In one sense, the versatility of the Raptors lineups in these situations is admirable. They can play with two point guards (or even three if they want to go with Delon Wright at the 3). They can try to rock a big lineup with Serge and JV. They’ve even got hyper-small with DeRozan deployed at the 4, if the situation can support it. But in another sense, there’s a vortex here, and it seems to be pulling the Raptors towards that hole at the small forward position. Toronto masks it well, but much like they have for the past few seasons — whether it be with Terrence Ross there, or DeMarre Carroll, or even P.J. Tucker — it’s a bit of a precarious dance to find two-way production.

Now, again, the Raptors are 41-17, and as I said, there is a lot to like about how Casey has used his 10-man lineup (with Norman Powell waiting in the wings). Throughout the year we’ve learned what the Raps’ young players are made of, and it’s gotten DeRozan and Lowry’s minutes well down over previous years. But with the playoffs looming, there will be a lot of firepower at that small forward position — get by, say, the Heat or Pistons in the first round, and then maybe Toronto sees Giannis again in the second, with LeBron looming — and perhaps a team responsibility to find the 8- or 9-man rotation that works best.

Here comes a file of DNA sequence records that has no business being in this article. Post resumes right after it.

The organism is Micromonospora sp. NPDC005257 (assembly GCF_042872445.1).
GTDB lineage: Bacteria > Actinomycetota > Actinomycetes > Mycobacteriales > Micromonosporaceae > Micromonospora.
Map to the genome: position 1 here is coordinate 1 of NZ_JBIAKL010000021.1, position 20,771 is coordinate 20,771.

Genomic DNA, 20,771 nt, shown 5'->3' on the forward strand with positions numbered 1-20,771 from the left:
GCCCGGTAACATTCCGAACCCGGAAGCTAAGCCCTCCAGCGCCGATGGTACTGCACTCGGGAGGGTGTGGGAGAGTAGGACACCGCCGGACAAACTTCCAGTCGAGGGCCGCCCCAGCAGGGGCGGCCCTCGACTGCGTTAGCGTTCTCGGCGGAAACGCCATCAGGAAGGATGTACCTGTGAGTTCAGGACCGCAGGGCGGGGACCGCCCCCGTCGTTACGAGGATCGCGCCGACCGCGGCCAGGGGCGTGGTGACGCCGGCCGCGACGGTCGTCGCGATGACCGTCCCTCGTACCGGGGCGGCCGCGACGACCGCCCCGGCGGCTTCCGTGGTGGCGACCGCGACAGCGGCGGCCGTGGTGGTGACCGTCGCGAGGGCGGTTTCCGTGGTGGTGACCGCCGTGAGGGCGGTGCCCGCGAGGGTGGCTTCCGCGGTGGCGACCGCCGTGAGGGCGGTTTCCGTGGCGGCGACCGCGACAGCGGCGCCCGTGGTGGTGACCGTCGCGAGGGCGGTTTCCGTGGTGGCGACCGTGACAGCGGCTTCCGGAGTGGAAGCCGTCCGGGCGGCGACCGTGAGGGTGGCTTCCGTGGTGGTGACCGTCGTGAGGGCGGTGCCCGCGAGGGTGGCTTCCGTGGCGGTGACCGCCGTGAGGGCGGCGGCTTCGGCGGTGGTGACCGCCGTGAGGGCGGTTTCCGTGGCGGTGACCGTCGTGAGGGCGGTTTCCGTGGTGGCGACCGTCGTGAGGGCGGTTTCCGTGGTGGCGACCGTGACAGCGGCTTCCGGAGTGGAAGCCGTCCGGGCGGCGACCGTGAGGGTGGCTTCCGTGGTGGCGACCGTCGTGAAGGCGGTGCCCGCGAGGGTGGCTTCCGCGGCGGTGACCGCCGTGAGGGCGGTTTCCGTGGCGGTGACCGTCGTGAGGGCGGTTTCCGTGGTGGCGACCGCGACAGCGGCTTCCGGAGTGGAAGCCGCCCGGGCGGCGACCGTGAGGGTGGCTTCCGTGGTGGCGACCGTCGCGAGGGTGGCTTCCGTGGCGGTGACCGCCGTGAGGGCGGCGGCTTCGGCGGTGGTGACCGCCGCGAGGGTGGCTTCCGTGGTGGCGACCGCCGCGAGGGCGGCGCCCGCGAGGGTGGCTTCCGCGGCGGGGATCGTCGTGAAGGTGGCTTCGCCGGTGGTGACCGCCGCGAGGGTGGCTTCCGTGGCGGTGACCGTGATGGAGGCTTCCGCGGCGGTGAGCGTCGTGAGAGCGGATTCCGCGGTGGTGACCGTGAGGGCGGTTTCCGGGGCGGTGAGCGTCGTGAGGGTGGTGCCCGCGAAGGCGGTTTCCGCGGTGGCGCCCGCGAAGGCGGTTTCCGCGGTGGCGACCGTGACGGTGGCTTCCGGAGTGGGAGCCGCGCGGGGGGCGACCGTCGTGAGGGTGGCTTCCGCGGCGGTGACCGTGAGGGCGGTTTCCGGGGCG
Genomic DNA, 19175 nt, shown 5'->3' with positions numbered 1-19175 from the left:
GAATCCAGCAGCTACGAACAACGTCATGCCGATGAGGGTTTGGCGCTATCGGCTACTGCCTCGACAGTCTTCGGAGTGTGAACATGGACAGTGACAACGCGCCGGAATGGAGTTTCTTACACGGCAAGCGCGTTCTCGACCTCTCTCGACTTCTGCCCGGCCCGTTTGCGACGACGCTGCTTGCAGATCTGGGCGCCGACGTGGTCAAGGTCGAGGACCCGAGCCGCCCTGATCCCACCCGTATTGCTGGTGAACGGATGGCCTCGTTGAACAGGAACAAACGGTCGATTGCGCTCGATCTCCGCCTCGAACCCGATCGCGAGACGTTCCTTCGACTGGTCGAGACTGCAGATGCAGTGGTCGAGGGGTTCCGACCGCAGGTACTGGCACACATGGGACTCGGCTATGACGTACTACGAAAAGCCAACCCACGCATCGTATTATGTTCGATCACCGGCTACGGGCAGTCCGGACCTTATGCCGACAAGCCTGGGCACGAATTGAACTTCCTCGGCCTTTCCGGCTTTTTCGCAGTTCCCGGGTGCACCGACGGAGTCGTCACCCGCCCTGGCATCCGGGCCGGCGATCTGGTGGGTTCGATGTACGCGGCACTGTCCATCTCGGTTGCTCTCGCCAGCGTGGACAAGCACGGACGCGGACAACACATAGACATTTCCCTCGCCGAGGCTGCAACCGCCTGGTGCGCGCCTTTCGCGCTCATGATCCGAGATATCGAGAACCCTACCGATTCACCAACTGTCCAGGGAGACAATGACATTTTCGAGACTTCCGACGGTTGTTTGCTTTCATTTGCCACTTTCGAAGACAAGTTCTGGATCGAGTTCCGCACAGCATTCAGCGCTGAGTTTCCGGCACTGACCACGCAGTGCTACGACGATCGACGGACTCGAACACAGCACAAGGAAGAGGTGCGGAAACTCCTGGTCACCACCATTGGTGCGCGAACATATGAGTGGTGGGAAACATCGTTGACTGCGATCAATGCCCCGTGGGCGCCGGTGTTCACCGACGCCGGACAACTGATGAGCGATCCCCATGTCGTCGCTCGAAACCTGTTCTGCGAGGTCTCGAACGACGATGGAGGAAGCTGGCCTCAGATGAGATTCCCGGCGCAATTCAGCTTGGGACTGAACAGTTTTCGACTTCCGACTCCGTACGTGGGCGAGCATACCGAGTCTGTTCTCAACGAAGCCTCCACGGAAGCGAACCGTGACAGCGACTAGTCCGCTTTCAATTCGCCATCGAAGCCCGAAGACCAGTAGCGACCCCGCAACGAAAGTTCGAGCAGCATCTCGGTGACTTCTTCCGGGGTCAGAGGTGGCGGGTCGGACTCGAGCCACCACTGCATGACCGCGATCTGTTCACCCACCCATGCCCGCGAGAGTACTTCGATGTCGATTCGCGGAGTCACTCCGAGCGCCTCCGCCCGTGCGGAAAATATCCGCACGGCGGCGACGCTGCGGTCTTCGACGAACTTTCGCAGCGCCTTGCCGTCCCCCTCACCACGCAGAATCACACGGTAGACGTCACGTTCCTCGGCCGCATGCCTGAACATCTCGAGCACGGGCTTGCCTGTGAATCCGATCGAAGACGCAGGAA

What does this mean for Anunoby, the team’s starter for all but 12 of their 58 games? What does it mean for the various weaknesses the Raptors have to work with when he sits — e.g. playing Miles for offense, Pascal for defense, going small for shooting but no rebounding, going big for rebounding but losing defensive acumen, and so on? As I write this, and as you read it, we can enumerate the various soft points of the Raptors’ offensive and defensive schemes. They may be slight — this is a top-five ranked team in both ratings — but they are there.

And if we’re talking about them, we can also be damn sure other teams are talking about them. Yes, it’s just one game after a week-long layoff, but it’s worth mentioning because — as Casey has said more than once already — we all know what’s coming.